In this case, the landlord, in accordance with the lease, served the tenant with a 12 month notice of termination based upon the landlord’s intention to demolish the building. The tenant brought an action in the Supreme Court and moved for a preliminary injunction to halt the running of the notice. Among other things, the tenant claimed that the prior landlord had prematurely engaged in renovations and that waived the present landlord’s right to demolish and that the landlord (whose earlier alteration plans had been rejected by the Department of Buildings) did not have a good faith intention to demolish. The Supreme Court found that even if there was an issue about the landlord’s good faith, the tenant had still failed to show that it would be irreparably harmed because it could be compensated by money damages and that the equities did not balance in the tenant’s favor. Accordingly, the court denied the request for the preliminary injunction. The tenant appealed.
The Appellate Division unanimously affirmed the lower court. Adopting our position in total, the Appellate Division wrote that “[e]ven if plaintiff could show that it was likely to succeed on the merits of its claim for declaratory relief, it failed to demonstrate that its potential damages are not compensable in money and capable of calculation, and thus, that it will suffer irreparable harm in the absence of the requested injunction. Plaintiff has also failed to show that the equities tip in its favor…[T]the 12-month period provided in the notice of terminition gives plaintiff ample time to ameliorate any ‘disruption and anxiety’ caused by plaintiff’s relocation.”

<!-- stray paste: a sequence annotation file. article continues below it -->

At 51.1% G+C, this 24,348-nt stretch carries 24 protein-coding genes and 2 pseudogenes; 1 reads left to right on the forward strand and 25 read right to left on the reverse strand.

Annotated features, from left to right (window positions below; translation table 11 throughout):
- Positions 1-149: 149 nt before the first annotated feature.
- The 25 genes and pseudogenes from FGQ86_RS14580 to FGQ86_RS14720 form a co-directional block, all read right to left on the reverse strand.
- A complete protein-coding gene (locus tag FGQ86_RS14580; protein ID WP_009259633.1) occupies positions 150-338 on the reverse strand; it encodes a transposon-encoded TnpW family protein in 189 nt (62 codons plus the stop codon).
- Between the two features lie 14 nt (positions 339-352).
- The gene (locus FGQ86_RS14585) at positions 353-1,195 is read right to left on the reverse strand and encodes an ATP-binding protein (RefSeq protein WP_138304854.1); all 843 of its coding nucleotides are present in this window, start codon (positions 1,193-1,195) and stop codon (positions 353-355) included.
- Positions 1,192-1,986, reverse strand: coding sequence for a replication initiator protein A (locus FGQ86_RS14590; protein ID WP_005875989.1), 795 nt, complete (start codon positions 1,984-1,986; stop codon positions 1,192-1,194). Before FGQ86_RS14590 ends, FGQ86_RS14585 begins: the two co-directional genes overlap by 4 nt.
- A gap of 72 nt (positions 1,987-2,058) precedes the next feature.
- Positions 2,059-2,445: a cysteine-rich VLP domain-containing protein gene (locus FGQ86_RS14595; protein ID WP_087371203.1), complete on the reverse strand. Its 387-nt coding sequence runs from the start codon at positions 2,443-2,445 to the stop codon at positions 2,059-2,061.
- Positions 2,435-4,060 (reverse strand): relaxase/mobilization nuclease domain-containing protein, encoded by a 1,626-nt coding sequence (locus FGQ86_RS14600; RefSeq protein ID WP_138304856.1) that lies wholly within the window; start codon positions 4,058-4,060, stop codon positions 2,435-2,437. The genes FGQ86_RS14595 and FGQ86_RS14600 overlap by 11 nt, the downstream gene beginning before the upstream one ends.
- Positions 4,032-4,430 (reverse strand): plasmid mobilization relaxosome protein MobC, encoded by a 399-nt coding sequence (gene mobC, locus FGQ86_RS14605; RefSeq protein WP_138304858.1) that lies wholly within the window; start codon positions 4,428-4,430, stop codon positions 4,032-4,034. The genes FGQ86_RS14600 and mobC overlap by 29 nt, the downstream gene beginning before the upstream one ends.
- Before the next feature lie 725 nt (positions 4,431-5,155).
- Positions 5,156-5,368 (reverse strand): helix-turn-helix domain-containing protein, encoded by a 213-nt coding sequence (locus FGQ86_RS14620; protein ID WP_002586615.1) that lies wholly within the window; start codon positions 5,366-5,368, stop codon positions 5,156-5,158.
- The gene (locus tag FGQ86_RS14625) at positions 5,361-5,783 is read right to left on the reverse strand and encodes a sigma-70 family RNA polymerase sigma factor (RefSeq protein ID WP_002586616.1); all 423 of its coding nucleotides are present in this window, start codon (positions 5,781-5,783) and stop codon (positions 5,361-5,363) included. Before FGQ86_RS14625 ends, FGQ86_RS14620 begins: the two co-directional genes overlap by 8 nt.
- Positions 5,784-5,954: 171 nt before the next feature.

Adam Leitman Bailey and Jeffrey R. Metz represented the landlord in the lower court and Jeffrey R. Metz and Dov Treiman represented the landlord before the Appellate Division.